The Santa Catalina Mountains (SCM) CBC was the first Christmas Count I experienced in Arizona, and I was lucky enough to go out birding with Bob Bates, the compiler. Bob has been a great mentor, and a steady, leading force for this particular circle. The SCM CBC has only had two compilers in its long 77 year history, Bob Bates and the late great Gale Monson. Now that’s a legacy!

We are lucky to have such a diversity of habitats within this circle. Mount Lemmon has many layers of diversity, with many birds typically found in northern climates such as jays, nuthatches, and a diverse population of woodpeckers. Redington Pass also holds specialties including Juniper Titmouse, Townsend’s Solitaire, and Mountain Bluebirds. The Tanque Verde and Agua Caliente washes are great sparrow magnets, and the lowland ponds provide wintering waterfowl habitat. In some lowland areas all four local falcon species have been seen on count day (Prairie, Peregrine, Merlin, and American Kestrel). Sabino Canyon is a unique migrant trap, especially for warblers, and is always good for a rare sighting. Any area in the circle could hold a rare specialty, and, more importantly, will add valuable information on species densities within the circle.


Abert's Towhee is a permanent resident of dense desert wash vegetation and its core range is southern Arizona. It's much more often heard than seen this well.

Mixed flocks of Western and Mountain bluebirds sometimes resemble Christmas ornaments as they flock to ocotillos or junipers in Redington Pass.

Diverse vegetation along Tanque Verde Wash makes excellent habitat for birds as well as Coyotes.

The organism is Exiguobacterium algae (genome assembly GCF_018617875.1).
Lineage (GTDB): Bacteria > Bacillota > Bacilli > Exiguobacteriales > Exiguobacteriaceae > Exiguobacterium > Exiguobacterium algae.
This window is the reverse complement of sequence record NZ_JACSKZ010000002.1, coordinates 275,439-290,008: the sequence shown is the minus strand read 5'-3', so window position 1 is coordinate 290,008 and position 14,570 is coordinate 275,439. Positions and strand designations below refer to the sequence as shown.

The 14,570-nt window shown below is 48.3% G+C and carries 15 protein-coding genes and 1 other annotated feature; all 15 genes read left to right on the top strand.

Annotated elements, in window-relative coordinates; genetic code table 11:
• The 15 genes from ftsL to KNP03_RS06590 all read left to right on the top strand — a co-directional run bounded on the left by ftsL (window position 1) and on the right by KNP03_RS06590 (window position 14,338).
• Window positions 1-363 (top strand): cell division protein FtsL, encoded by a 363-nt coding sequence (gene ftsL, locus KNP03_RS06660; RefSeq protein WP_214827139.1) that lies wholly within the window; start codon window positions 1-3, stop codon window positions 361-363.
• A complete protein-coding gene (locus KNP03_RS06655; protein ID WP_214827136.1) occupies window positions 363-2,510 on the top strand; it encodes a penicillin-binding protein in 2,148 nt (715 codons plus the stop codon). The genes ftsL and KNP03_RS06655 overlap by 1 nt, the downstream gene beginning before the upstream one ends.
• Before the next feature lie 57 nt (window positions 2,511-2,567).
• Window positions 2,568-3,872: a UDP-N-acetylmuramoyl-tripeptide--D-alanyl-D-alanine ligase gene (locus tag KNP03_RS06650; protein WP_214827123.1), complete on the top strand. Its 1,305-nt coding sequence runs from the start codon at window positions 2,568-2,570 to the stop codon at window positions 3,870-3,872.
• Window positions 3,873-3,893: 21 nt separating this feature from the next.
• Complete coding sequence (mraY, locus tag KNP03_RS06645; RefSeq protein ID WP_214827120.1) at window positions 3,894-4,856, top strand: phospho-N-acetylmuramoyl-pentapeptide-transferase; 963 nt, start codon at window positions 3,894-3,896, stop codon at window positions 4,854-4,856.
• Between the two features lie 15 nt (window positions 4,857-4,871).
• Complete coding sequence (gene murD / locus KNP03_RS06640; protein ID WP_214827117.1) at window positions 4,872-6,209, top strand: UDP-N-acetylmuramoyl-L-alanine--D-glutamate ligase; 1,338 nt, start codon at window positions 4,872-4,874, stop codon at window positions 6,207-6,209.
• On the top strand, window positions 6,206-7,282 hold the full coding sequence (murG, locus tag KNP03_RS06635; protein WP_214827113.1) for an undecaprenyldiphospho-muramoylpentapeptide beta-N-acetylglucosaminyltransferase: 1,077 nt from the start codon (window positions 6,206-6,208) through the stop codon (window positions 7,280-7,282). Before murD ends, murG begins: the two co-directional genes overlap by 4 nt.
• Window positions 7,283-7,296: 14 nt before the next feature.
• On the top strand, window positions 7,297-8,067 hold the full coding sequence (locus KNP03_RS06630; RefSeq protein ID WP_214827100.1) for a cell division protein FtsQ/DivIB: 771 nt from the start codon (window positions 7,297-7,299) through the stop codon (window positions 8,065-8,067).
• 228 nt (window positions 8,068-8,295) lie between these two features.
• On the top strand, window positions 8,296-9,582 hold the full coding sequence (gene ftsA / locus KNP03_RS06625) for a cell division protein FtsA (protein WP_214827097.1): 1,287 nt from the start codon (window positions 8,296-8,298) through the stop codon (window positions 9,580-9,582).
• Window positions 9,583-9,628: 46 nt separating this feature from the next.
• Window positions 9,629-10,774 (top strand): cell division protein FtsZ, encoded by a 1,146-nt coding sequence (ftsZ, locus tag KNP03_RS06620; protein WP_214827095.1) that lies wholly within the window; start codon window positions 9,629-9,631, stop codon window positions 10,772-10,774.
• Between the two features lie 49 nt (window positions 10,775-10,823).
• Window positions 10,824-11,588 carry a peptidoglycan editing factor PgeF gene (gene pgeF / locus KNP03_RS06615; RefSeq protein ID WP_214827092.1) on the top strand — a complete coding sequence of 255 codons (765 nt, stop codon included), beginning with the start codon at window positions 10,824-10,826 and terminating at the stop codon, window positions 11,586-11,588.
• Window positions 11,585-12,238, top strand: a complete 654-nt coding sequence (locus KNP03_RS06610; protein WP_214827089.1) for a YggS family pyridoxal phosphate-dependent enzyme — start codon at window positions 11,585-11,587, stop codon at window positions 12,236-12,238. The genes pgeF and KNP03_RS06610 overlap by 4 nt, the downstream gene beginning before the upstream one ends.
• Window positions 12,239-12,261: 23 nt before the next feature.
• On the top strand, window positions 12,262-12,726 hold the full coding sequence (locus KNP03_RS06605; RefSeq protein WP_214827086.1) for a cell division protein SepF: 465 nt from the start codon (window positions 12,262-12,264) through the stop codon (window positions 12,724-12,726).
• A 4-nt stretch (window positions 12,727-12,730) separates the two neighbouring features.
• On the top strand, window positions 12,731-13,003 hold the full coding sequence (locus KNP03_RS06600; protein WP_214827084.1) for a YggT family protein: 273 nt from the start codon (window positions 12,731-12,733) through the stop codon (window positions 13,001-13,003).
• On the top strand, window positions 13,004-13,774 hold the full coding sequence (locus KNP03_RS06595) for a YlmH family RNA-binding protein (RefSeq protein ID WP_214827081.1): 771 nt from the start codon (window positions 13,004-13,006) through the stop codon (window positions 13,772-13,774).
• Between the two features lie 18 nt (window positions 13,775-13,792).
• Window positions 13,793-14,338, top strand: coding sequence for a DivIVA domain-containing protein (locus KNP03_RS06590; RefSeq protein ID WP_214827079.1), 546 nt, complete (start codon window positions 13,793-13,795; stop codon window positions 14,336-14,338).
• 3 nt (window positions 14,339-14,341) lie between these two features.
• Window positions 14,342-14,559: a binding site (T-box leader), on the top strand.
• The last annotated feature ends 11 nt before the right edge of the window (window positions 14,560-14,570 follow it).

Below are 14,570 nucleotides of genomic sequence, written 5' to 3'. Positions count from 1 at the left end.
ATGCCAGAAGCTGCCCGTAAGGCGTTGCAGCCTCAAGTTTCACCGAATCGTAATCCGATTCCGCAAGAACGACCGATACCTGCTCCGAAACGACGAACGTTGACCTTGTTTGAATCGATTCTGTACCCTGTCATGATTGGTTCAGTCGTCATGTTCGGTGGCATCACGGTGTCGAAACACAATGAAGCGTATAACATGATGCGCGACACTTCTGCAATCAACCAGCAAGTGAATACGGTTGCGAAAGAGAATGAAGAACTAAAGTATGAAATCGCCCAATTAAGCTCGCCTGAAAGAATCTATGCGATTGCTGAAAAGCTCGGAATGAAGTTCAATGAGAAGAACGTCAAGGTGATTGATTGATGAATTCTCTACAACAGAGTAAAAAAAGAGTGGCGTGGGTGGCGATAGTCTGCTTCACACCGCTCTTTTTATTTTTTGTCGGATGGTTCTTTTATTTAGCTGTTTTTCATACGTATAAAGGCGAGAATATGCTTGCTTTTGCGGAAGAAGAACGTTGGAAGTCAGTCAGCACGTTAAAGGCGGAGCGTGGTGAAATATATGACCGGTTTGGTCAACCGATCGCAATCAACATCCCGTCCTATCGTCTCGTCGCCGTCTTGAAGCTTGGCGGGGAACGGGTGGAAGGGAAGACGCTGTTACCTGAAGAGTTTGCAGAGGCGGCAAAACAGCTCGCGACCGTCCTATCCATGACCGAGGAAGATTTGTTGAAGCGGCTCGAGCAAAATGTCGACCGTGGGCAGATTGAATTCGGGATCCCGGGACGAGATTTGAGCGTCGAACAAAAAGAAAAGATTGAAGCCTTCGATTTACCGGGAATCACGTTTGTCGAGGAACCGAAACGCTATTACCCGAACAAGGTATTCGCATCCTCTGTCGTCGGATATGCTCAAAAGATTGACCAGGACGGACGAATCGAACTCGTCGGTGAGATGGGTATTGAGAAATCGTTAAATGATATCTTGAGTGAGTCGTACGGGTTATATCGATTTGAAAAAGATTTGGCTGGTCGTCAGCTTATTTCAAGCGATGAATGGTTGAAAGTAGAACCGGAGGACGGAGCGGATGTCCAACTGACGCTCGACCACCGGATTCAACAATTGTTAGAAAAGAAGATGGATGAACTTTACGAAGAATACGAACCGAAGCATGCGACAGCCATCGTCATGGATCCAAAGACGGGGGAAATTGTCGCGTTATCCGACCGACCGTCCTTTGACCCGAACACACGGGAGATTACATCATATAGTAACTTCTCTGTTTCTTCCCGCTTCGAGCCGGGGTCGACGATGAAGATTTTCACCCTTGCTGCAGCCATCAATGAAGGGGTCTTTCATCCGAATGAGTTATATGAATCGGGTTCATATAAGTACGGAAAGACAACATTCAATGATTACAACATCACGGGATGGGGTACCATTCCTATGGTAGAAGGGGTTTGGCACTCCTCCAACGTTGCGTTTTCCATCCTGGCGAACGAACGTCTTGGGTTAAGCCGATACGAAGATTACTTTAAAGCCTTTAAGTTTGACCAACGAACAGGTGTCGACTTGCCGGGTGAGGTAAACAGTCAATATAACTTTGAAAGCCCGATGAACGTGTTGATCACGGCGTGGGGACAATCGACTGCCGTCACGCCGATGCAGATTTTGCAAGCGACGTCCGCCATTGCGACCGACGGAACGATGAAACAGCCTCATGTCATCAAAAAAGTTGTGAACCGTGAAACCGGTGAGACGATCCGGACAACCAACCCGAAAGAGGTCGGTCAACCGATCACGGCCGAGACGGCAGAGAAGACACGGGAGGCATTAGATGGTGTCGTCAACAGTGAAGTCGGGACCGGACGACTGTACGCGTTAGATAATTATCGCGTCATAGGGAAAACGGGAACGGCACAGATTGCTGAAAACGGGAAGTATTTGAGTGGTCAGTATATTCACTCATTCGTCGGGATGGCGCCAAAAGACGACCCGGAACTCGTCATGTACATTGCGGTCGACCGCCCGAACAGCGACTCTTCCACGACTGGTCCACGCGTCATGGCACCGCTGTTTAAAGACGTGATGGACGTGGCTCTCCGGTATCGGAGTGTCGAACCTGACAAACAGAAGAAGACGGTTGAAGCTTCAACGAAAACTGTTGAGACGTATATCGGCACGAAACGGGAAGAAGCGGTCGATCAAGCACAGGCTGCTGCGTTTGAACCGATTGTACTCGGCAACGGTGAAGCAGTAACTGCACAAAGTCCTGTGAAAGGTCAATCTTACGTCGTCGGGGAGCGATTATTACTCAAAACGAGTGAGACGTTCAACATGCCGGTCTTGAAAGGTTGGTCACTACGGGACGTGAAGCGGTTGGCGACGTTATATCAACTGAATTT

Long-eared Owl has been found on this count!

The SCM CBC is going to be held this year on Saturday, December 20th, the weekend following the Tucson Valley CBC. About 80% of the SCM CBC circle is in the foothills and mountains with much of the circle accessible only by trail although the Catalina Highway and Redington Road provide access to higher elevations in the circle. The circle also contains the Tanque Verde, Aqua Caliente, and Sabino/Bear Canyon washes which are very important to wintering (and breeding!) birds. Although bird diversity and numbers in the mountains and foothills are less than in the lowland washes, there are still a lot of birds which winter in these areas. Species totals for the SCM CBC for the last few years typically ranged from about 120 to 130 with the highest total species count being 144. With extensive coverage, there is little doubt that 150 species can be located in the circle – especially if a few nice rarities decide to overwinter!

Although any help would be appreciated, I would especially like to increase our knowledge of what birds are found in the mountains and foothills. If you have feeders in the southern half of Summerhaven (the northern part of Summerhaven is outside of the circle) or at other residences on Mt. Lemmon, it would be great to get counts from these feeders. Birding one of the many trails heading out into the mountains and foothills also would be greatly appreciated.